Last week was my first week back in a live church service since the pandemic began. I was asked to preach at a church in a different city on the subject of work, which I was happy to do. But before I agreed, I asked if they were following best practices regarding the pandemic; I didn’t want to be part of encouraging a super-spreader event. Fortunately, they were doing it right, requiring masks, social distancing, and operating at a reduced attendance capacity.
Today, I return to a live church service at my church for the first time since the pandemic began. I am proud to say my church has done it right, conducting services solely on line for months and then starting back with live services at a reduced capacity, with temperature checks, social distancing, and masking requirements, while still maintaining the service online for those not vaccinated or comfortable yet to return.
What my church has done during the pandemic has been governed by consultation with a medical advisory team made up of physicians and medical professionals, application of CDC guidelines and best practices, and prayer. I believe it has been a Spirit-empowered approach. Here’s what I mean.
I just finished reading an excellent biography of Cato, not Inspector Clouseau’s Cato but Rome’s Marcus Porcius Cato a/k/a Cato the Younger (95 B.C. – 46 B.C.). Cato was known for his integrity in a time of intense political corruption and polarization in Rome that ultimately led to the fall of the Roman Republic when Caesar declared himself dictator for life in 44 B.C..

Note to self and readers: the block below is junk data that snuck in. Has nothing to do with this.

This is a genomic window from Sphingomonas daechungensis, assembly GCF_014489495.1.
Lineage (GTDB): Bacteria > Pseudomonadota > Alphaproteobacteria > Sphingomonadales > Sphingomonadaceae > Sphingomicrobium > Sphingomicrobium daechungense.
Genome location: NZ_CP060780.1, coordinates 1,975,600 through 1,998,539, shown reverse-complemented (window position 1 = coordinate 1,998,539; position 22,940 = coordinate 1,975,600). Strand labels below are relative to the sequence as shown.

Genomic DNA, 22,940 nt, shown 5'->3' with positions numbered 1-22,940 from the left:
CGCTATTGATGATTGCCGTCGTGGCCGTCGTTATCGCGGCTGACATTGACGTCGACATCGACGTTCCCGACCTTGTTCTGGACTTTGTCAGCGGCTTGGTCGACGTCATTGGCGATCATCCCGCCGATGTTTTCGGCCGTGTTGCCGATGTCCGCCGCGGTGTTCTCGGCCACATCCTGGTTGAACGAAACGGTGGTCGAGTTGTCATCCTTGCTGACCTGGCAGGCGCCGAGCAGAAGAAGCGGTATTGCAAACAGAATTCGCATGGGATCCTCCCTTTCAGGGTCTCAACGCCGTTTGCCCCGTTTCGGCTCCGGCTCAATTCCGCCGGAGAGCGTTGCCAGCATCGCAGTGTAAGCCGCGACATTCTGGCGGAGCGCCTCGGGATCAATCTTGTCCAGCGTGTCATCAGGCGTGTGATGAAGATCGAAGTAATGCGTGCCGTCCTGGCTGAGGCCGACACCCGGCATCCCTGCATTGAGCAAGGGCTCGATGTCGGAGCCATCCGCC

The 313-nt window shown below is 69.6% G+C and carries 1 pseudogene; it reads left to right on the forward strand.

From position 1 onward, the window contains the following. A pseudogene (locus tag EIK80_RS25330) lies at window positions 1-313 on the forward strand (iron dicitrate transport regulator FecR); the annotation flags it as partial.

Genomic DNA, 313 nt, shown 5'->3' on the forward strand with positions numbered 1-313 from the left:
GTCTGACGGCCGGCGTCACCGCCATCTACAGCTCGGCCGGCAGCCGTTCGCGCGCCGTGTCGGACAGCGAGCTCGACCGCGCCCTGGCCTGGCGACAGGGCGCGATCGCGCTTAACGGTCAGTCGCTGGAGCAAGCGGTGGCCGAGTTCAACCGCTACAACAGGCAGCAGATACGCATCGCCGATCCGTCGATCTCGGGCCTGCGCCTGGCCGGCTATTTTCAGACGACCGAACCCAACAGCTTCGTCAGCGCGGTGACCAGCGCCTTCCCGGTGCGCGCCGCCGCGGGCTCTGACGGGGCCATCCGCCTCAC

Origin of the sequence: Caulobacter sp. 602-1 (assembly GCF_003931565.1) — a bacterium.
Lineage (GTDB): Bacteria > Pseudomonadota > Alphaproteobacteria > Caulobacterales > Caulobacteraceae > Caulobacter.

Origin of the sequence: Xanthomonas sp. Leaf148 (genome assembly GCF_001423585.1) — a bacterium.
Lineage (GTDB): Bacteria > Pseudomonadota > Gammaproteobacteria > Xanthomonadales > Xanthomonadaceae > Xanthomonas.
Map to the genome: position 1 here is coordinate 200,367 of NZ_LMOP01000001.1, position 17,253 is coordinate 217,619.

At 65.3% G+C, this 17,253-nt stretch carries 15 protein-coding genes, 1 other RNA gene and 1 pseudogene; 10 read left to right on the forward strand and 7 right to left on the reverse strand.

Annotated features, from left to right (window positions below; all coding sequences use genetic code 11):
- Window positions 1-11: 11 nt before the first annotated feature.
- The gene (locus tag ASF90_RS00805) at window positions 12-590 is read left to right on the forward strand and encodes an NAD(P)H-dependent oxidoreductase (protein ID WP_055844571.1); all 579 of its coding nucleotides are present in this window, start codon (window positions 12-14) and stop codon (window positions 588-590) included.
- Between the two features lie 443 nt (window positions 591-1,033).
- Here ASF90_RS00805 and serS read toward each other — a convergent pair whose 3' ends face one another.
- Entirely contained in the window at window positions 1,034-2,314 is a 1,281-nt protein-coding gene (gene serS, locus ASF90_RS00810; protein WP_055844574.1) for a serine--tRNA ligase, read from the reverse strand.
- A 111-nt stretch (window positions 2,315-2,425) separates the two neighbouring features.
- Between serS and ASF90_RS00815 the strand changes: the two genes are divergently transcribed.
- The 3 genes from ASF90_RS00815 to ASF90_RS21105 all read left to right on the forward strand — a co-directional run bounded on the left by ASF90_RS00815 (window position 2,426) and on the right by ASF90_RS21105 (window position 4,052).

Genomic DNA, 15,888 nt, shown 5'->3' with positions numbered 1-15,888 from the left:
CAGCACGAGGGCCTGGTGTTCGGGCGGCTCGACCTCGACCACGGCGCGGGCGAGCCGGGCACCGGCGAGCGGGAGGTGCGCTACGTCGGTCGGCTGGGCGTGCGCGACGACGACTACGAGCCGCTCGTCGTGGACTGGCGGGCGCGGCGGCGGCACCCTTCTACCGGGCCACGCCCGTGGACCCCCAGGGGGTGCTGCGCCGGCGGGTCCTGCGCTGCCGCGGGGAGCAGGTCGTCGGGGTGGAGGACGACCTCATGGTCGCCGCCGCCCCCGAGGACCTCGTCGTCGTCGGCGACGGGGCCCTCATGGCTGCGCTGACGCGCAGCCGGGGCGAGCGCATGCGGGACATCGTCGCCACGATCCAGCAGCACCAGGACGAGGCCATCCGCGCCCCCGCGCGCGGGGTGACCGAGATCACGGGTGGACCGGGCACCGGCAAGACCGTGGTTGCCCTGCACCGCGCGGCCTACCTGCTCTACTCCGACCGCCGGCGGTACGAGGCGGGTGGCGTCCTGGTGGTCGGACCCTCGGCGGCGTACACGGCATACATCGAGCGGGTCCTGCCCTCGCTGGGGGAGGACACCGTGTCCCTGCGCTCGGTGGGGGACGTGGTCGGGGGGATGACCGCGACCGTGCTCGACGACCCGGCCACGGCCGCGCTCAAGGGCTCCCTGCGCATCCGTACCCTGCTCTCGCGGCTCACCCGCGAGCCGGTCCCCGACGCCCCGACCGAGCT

Cato stood against both political parties, the populares (Democrats) and the optimates (Republicans), in favor of the Republic and doing what was right. As a result, Cato was highly respected, and sometimes also despised, by both sides. That is the price of speaking the truth. Even the 1st century Christians held Cato up as an example of integrity in the midst of corruption.
The current U.S. political climate bears similarities to the Rome of Cato’s time. Political opponents today are demonized. There is no rational discussion by which consensus is reached. There is no middle ground. The reason for the polarization is that people are being brainwashed by the media. But before my friends on the right say, “Amen,” read on, because for polarization to occur there must be two poles, not one.
I ask this question seriously and not rhetorically.
Maybe it’s the pandemic. Actually, I am sure it’s the pandemic. But the pandemic is merely the context not the cause. I’m talking about what I’m hearing my Christian friends say, what they text me, and what they post on Facebook, specifically about wearing masks.
You see, I live in Texas, and our governor, one birthed from my noble profession, a former lawyer and judge, one who should know better, has lifted the mask-wearing mandate in Texas. Some of my Christian friends are thrilled because they think masks don’t mitigate the spread of Covid-19 and actually do more harm than good (“breathing too much of your own CO2, bro”). They’ve obtained these opinions from politicians, not from health care professionals, and that, to me folks, is C . . . R . . . A . . . Z . . . Y.
I mean who among us goes to the doctor because they notice blood in their urine, and when the doctor gives his diagnoses says, “Doc, no offense, but I think I will get a second opinion from my politician”?